Mary Kennedy said...

Sorry, this isn't a comment on this posting, but you don't seem to have a place to actually do the asking so I'll ask here. This is something I've wondered about for decades. You know how the Nazis caricatured all Jewish women as ugly Juden Sows? Well how did they square that with their Catholic beliefs about that lovely little Jewish girl, the Blessed Virgin Mary? I have tried and tried to find out anything about this and just can't. Thanks very much.

Anonymous said...

I apprecaite many things on your blog siter and I find it amusing, and I suppose that 99.9 percent of the people reading it are Roman Catholic-which is not surprising-but I am not. A am a Protestant and I am somewhat troubled by your dismissive stance towards Protestantism. That is not how I would escribe my denomination. We are your sisters and brothers in Christ after all, and I don't say anything dismissive about Roman Catholicism to my RC friends. In fact, having been a RC I have great respect for the tradition. (And no, I don't want to be told what a wicked person I am for having left Catholicism. I've been told that; It doesn't go over well with me.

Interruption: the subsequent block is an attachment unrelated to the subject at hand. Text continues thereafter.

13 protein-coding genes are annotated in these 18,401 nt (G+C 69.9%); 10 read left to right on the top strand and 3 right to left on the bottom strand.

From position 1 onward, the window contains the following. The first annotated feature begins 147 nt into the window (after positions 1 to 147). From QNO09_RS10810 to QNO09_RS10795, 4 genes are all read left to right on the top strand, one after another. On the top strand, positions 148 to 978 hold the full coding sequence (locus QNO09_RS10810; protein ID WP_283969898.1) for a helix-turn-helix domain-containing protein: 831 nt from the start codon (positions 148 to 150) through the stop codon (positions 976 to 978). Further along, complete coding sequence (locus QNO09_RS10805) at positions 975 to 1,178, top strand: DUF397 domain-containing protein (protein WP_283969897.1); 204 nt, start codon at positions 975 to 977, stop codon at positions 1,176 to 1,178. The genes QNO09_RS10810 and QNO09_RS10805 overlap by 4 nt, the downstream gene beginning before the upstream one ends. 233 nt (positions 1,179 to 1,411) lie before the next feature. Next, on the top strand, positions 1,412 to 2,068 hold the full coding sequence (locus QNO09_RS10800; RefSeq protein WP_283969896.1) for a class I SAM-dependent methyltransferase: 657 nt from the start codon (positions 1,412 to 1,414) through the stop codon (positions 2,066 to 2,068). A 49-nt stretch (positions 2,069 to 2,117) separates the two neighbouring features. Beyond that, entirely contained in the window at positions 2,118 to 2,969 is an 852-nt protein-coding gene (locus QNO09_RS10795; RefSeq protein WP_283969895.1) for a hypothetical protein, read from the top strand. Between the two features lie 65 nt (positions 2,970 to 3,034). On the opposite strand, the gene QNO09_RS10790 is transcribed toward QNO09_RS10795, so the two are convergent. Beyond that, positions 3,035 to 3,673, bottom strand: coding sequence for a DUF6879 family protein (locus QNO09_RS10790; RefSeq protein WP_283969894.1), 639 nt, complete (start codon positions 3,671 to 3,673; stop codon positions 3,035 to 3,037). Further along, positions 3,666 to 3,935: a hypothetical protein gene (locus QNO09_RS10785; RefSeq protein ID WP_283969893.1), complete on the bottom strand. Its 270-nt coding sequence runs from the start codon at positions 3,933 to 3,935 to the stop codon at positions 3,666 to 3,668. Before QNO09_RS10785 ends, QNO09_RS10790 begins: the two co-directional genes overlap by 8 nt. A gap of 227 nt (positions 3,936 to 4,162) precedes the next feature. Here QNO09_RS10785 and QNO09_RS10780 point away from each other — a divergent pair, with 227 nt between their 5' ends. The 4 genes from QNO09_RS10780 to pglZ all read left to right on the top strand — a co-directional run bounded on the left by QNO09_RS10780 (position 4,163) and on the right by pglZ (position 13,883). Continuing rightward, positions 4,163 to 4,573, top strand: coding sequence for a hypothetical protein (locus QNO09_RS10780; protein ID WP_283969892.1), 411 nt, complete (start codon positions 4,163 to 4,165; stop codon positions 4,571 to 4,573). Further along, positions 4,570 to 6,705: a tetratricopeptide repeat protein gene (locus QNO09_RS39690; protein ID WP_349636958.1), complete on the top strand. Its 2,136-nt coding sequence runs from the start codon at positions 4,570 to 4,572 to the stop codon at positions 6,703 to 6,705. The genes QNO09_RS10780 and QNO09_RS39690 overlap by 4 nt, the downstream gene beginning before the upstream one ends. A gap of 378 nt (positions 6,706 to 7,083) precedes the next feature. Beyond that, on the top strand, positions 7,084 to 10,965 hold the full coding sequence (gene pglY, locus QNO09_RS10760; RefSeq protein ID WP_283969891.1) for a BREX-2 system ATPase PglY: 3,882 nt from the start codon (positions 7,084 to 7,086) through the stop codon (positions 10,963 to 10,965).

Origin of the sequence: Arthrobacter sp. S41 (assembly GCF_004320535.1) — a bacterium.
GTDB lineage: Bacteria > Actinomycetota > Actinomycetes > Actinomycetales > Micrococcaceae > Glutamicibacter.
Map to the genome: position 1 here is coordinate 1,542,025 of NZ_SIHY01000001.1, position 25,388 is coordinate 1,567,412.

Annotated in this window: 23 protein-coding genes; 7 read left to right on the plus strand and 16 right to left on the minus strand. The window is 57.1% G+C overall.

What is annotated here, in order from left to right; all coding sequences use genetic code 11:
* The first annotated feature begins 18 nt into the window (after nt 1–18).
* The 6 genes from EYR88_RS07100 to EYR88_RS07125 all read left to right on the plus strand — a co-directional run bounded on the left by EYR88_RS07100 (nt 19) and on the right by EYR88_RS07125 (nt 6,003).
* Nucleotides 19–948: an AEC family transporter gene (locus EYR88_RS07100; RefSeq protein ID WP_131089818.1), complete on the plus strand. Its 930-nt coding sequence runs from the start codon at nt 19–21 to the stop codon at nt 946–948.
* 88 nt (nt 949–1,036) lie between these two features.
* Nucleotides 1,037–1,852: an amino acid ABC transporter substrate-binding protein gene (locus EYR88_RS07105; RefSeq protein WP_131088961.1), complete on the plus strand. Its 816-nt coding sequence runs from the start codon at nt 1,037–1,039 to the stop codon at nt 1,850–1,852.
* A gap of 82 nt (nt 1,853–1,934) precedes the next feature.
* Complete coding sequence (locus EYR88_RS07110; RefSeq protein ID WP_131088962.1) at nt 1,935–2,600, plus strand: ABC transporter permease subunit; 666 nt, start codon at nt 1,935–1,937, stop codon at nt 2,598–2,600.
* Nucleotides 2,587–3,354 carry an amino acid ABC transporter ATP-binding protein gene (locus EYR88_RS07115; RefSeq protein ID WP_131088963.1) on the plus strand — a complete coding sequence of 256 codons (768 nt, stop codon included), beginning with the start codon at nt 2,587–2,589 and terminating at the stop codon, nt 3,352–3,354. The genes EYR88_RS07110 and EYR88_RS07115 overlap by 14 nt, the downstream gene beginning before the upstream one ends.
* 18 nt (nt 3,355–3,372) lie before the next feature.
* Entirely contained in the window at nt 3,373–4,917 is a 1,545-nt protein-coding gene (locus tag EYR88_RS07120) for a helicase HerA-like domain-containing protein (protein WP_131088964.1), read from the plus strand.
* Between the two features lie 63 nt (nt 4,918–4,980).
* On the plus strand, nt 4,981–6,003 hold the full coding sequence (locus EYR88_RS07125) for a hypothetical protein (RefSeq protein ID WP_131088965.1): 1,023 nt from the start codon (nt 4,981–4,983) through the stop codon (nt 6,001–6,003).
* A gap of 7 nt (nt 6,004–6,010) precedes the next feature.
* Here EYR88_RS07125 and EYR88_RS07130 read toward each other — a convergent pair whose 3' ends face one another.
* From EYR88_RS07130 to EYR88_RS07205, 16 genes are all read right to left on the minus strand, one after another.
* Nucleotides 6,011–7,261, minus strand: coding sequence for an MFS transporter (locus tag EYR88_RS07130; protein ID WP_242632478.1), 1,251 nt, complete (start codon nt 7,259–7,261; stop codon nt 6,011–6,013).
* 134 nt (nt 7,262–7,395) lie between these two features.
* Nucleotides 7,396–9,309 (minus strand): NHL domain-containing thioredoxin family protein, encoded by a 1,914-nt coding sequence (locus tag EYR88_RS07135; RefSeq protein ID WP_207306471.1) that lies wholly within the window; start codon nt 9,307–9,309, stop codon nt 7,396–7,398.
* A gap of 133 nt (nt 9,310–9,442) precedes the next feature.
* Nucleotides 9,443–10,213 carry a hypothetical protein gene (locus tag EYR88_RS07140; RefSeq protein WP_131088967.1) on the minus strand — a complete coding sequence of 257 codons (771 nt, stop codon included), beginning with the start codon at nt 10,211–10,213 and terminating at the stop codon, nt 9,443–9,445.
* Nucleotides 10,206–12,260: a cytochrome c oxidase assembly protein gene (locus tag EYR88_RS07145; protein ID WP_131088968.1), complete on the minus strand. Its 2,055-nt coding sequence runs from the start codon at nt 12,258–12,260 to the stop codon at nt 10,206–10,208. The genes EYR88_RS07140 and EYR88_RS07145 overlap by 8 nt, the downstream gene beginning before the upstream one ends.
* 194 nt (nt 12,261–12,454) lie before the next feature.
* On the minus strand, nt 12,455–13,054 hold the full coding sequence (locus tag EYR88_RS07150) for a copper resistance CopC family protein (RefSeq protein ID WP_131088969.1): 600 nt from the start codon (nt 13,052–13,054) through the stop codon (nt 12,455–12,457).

Arkanabar T'verrick Ilarsadin said...

Mary Kennedy,
the short & simple answer is that the overlap between Roman Catholics and the Nazis was, at bets, minimal. The vast majority of high-ranking Nazis were not Catholic, and those who were, typically were also apostate.

Here's a map of Germany, showing which districts voted Nazi in 1932.


Here's a map of Germany, showing where Catholics lived in 1934.


Schelle said...

Dear Sister,
thank you very much for your reply! I have a feeling God is using this issue to open up a conversation between my sister and myself which will (I am praying) lead her back to him. I am also saying the Memorare for her conversion (as well as my own because I could always do with more nudging in the right direction :D) Your answer has helped me with the long email I am writing to her and I sure would appreciate a small whisper from you in God's ear next time you are speaking to Him. Love, Schelle.

D'artagnan said...

loved the Cheez Whiz comparison. As a convert I didn't know I was just feeding on cheese flavored oil, until a gourmet shared with me the true feast of the Eucharist.

Tracy said...

Another comment about the Nazi's. Many of those higher-up in the movement regressed to the pre-Christian pagan myths of the region.